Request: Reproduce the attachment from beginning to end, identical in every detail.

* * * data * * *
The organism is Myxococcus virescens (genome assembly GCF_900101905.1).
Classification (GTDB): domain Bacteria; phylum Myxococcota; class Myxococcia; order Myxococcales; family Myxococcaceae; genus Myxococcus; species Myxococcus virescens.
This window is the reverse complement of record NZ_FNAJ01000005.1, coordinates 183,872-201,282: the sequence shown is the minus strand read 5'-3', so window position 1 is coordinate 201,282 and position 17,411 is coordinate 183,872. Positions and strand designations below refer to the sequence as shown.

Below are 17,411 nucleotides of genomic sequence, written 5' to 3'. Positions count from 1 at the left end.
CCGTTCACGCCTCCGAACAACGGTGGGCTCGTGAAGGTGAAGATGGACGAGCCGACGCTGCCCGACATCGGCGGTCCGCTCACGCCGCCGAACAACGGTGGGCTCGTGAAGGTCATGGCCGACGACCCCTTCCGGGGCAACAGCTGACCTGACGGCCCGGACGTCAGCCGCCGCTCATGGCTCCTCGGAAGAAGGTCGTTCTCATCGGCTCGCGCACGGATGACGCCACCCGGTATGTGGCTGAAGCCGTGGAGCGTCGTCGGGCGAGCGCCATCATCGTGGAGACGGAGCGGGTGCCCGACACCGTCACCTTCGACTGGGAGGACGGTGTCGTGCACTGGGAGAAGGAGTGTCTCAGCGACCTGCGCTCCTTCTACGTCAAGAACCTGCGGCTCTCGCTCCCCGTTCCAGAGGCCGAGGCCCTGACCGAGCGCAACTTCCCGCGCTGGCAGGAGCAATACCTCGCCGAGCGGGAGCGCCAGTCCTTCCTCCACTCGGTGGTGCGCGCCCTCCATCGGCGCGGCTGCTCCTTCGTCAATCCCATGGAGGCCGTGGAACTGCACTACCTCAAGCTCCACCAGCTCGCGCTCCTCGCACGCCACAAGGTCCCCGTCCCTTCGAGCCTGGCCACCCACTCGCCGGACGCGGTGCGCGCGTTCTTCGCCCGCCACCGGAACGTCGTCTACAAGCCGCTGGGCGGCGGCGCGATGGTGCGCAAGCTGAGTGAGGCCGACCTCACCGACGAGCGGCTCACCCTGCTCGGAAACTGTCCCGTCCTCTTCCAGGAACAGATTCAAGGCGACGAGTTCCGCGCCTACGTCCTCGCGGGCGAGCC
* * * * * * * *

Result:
The organism is Myxococcus virescens (genome assembly GCF_900101905.1).
Classification (GTDB): domain Bacteria; phylum Myxococcota; class Myxococcia; order Myxococcales; family Myxococcaceae; genus Myxococcus; species Myxococcus virescens.
This window is the reverse complement of record NZ_FNAJ01000005.1, coordinates 183,872-201,282: the sequence shown is the minus strand read 5'-3', so window position 1 is coordinate 201,282 and position 17,411 is coordinate 183,872. Positions and strand designations below refer to the sequence as shown.

Below are 17,411 nucleotides of genomic sequence, written 5' to 3'. Positions count from 1 at the left end.
CCGTTCACGCCTCCGAACAACGGTGGGCTCGTGAAGGTGAAGATGGACGAGCCGACGCTGCCCGACATCGGCGGTCCGCTCACGCCGCCGAACAACGGTGGGCTCGTGAAGGTCATGGCCGACGACCCCTTCCGGGGCAACAGCTGACCTGACGGCCCGGACGTCAGCCGCCGCTCATGGCTCCTCGGAAGAAGGTCGTTCTCATCGGCTCGCGCACGGATGACGCCACCCGGTATGTGGCTGAAGCCGTGGAGCGTCGTCGGGCGAGCGCCATCATCGTGGAGACGGAGCGGGTGCCCGACACCGTCACCTTCGACTGGGAGGACGGTGTCGTGCACTGGGAGAAGGAGTGTCTCAGCGACCTGCGCTCCTTCTACGTCAAGAACCTGCGGCTCTCGCTCCCCGTTCCAGAGGCCGAGGCCCTGACCGAGCGCAACTTCCCGCGCTGGCAGGAGCAATACCTCGCCGAGCGGGAGCGCCAGTCCTTCCTCCACTCGGTGGTGCGCGCCCTCCATCGGCGCGGCTGCTCCTTCGTCAATCCCATGGAGGCCGTGGAACTGCACTACCTCAAGCTCCACCAGCTCGCGCTCCTCGCACGCCACAAGGTCCCCGTCCCTTCGAGCCTGGCCACCCACTCGCCGGACGCGGTGCGCGCGTTCTTCGCCCGCCACCGGAACGTCGTCTACAAGCCGCTGGGCGGCGGCGCGATGGTGCGCAAGCTGAGTGAGGCCGACCTCACCGACGAGCGGCTCACCCTGCTCGGAAACTGTCCCGTCCTCTTCCAGGAACAGATTCAAGGCGACGAGTTCCGCGCCTACGTCCTCGCGGGCGAGCC